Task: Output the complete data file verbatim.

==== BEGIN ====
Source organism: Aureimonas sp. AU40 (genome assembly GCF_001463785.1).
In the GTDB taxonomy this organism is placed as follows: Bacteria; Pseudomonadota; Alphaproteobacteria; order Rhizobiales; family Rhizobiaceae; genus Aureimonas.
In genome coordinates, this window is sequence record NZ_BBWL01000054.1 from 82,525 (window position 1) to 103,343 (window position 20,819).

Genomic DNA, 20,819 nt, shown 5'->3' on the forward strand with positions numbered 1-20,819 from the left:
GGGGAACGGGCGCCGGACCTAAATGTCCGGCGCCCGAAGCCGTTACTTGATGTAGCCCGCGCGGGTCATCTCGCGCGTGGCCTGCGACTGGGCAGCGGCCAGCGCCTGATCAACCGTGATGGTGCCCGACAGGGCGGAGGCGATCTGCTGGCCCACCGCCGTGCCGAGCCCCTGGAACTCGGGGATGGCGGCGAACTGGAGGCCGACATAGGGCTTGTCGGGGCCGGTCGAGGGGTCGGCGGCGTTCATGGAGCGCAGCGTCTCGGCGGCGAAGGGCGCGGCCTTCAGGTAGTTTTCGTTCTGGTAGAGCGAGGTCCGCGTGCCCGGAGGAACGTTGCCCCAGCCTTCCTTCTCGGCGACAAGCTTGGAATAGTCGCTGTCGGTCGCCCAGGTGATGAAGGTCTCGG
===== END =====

Source organism: Aureimonas sp. AU40 (genome assembly GCF_001463785.1).
In the GTDB taxonomy this organism is placed as follows: Bacteria; Pseudomonadota; Alphaproteobacteria; order Rhizobiales; family Rhizobiaceae; genus Aureimonas.
In genome coordinates, this window is sequence record NZ_BBWL01000054.1 from 82,525 (window position 1) to 103,343 (window position 20,819).

Genomic DNA, 20,819 nt, shown 5'->3' on the forward strand with positions numbered 1-20,819 from the left:
GGGGAACGGGCGCCGGACCTAAATGTCCGGCGCCCGAAGCCGTTACTTGATGTAGCCCGCGCGGGTCATCTCGCGCGTGGCCTGCGACTGGGCAGCGGCCAGCGCCTGATCAACCGTGATGGTGCCCGACAGGGCGGAGGCGATCTGCTGGCCCACCGCCGTGCCGAGCCCCTGGAACTCGGGGATGGCGGCGAACTGGAGGCCGACATAGGGCTTGTCGGGGCCGGTCGAGGGGTCGGCGGCGTTCATGGAGCGCAGCGTCTCGGCGGCGAAGGGCGCGGCCTTCAGGTAGTTTTCGTTCTGGTAGAGCGAGGTCCGCGTGCCCGGAGGAACGTTGCCCCAGCCTTCCTTCTCGGCGACAAGCTTGGAATAGTCGCTGTCGGTCGCCCAGGTGATGAAGGTCTCGG